Facebook targets potentially harmful real networks, aims to use rulebook against fake

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Facebook targets potentially harmful real networks, aims to use rulebook against fake

Facebook Inc., the Menlo Park, California-headquartered American multinational social media giant that owns four of top six internet services providers such as Facebook, Facebook Messenger, WhatsApp and Instagram, had been working out a much stiffer approach to shut-in coordinated groups of real-user accounts engaged in harmful activities on its platform, while the social media tycoon would look to exploit the same stratagem what its security teams usually exercise to fend off fake accounts, the company had said in a statement on Friday.

In point of fact, if implemented, Facebook Inc’s latest move to take a more antagonistic approach against real-user accounts could have wide-ranging repercussions given the scale of scrutiny its platforms were facing off from global lawmakers over potential abuse of market dominance.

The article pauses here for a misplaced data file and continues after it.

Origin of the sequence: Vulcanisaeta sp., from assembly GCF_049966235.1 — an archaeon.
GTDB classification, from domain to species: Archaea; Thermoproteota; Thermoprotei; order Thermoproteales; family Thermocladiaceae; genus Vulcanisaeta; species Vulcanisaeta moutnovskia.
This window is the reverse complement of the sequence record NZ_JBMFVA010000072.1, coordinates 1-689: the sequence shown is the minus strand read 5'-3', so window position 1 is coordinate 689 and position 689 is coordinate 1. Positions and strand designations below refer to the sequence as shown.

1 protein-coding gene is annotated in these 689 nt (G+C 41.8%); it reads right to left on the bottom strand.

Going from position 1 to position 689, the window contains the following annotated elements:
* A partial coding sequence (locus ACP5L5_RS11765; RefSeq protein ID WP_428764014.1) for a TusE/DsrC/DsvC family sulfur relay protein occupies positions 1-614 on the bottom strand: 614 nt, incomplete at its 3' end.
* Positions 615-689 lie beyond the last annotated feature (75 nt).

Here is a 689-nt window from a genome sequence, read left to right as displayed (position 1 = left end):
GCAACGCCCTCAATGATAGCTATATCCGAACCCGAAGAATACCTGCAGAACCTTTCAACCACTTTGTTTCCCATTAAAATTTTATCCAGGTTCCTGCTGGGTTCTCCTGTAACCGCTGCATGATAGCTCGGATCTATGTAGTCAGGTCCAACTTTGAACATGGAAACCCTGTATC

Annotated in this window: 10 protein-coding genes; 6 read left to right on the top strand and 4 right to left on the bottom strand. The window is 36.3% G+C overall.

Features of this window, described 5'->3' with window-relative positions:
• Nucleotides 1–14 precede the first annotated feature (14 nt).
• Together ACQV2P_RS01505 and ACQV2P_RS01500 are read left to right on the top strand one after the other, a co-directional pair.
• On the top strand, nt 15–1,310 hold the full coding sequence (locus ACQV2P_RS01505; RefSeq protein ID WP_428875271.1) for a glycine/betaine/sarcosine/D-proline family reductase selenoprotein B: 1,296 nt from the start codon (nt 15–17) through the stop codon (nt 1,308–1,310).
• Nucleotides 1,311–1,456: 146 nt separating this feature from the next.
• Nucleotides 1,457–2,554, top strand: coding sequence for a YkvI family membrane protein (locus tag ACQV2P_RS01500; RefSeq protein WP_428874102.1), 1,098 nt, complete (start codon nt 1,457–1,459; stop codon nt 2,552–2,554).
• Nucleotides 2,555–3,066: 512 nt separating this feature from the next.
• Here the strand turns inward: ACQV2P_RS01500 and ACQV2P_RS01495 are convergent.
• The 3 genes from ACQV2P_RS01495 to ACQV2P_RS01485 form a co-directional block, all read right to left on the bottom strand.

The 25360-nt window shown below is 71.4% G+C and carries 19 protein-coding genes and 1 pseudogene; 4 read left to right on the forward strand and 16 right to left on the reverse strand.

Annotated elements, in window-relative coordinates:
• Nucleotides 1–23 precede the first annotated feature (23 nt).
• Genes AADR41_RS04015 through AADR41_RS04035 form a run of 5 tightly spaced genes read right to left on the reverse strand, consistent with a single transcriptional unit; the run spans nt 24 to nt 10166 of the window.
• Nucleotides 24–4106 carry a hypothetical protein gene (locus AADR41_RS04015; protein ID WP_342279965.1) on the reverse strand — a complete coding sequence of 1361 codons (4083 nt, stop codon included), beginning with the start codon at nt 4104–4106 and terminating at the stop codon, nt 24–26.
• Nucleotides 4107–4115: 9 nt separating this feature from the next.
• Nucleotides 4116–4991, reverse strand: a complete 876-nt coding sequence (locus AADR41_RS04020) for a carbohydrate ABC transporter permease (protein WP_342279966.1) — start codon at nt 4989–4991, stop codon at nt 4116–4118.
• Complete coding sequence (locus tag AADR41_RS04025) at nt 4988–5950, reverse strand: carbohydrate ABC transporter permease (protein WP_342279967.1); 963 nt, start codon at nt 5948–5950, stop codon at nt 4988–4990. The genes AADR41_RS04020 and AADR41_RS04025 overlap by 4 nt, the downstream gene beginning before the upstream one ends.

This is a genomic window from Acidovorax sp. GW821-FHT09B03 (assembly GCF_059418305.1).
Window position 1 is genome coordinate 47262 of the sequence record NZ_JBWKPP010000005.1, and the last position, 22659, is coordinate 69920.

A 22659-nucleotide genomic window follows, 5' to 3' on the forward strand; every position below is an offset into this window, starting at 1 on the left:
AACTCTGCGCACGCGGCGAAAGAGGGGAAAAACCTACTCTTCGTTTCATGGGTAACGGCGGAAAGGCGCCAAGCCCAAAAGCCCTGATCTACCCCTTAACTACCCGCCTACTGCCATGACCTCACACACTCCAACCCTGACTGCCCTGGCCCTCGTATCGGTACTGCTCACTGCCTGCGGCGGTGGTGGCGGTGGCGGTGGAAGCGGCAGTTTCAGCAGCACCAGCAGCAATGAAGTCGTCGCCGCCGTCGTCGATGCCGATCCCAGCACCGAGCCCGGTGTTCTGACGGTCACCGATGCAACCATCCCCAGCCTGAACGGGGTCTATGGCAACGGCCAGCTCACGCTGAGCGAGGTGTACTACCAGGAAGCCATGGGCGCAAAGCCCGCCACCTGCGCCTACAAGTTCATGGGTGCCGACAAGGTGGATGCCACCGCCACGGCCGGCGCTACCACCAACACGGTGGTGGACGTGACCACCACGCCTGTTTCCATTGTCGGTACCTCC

Besides, it remains to be seen how Facebook Inc had been planning to handle a raft of political alongside coordinated movements which were breaking its laws. However, the company said the new measure would allow its security teams to wholesale shutdown of networks engaged in influence operations, the same strategy widely used against fake accounts.

Facebook to shut-in real-user accounts that break its laws

Aside from that, Facebook Inc also had stressed that the new plans would take on groups of coordinated real accounts that systematically violate its laws through mass reporting, a widely used implication to falsely report a target content or an account in a bid to shut it down.

Going forward, Facebook said later this week that it would continue to execute the same network-level approaches having used to turn down fake accounts, for campaigns of real users that cause “coordinate social harm” or unrest on or off the platform.